In the 12 months to August 2016, 4 of 7 recordable injuries sustained by Santos’ Drilling and Completions activities involved hands and fingers.  Savanna Rig 65 was about to enter service for Santos.  It was important to engage the rig crew during mobilisation to raise awareness of the incidence of hand injuries – and to explore what could be done to minimise them.

This is not a new problem.  Several hand safety initiatives have been rolled out over many years within our industry.  With varying degrees of success.  A fresh approach was needed.


On Monday 22nd August, 2016 Santos conducted an ice-breaker workshop with the Savanna Rig 65 crew. This workshop involved an activity designed to engage participants and ask them to reflect on the importance of their hands in performing their work.  The activity prompted Participants to think about the impact that a disabling hand injury would have on their home life.

The centrepiece of the activity is an innovative exercise in which participants immobilise their dominant hand.  They then work in a small team to build a prosthetic hand.  In doing so, they experience what it is like to perform simple work-related tasks with a hand-related disability.  The hands built during this activity are then sent to a not-for-profit organisation, Helping Hands, who distribute them to amputee landmine victims throughout the developing world.

The activity sets aside time in which participants, with their dominant hands immobilised, are challenged to complete a simple writing task by scribbling the answers to the following questions:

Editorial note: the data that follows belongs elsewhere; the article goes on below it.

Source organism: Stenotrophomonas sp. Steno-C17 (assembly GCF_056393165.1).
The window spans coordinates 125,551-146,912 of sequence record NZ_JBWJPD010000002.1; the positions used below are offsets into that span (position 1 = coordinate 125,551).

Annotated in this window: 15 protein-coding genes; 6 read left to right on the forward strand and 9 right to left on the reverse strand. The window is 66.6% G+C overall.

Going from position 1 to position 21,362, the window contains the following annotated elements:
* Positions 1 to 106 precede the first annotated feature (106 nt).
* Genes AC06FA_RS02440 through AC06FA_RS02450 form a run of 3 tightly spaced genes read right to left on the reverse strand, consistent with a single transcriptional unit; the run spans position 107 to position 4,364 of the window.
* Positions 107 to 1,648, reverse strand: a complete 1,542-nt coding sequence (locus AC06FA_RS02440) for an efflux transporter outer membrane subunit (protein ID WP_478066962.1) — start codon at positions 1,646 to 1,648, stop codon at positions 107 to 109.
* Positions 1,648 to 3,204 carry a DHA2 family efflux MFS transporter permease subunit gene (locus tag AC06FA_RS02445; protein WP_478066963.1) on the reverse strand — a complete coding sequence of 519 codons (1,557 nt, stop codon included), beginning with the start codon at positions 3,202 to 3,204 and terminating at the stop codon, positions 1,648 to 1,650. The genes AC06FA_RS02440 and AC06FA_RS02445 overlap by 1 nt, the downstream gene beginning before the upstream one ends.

• What does it feel like to experience having your dominant hand completely disabled?
  • How would a disabling hand injury impact your ability to do the things you love?
  • How would a disabling hand injury impact on your work?
  • In relation to your job role and work activities, where is your next hand/finger injury likely to be and why? What can you do to eliminate or control the hazards?

The activity concluded by asking participants to commit to conducting a hand safety hazard hunt when they returned to the rig – and to report back on hazards found and solutions adopted to minimise hand safety risks.


The activity was very well received by the participants.

“Good activity.  Really brought awareness to how difficult it could be without dominant hand”

“Well structured and relevant activity”

“Definitely makes you think”

“Best group activity completed since being in the Oil & Gas industry”

Following the success of this activity, Safer Together’s Rig Site Safety Working Group has partnered with Helping Hands to produce the Helping Hands – Hand and Finger Preservation Program.  These Program materials are now available to all Safer Together members.

Lessons Learnt

  • If you always do what you’ve always done, you’ll always get what you’ve always got. Have the courage to try something different.
  • Emotional engagement is powerful. It is necessary to bring about change.  But it’s not enough by itself.  It must be linked to tangible action.
  • It’s worth the effort. The crew responded very well to the activity.  They are engaged.

Download the Case Study Poster here.

For more information about Santos click here.

For more information about Savanna click here.

For more information about the Helping Hands – Hand and Finger Preservation Program click here.

Contact: [email protected]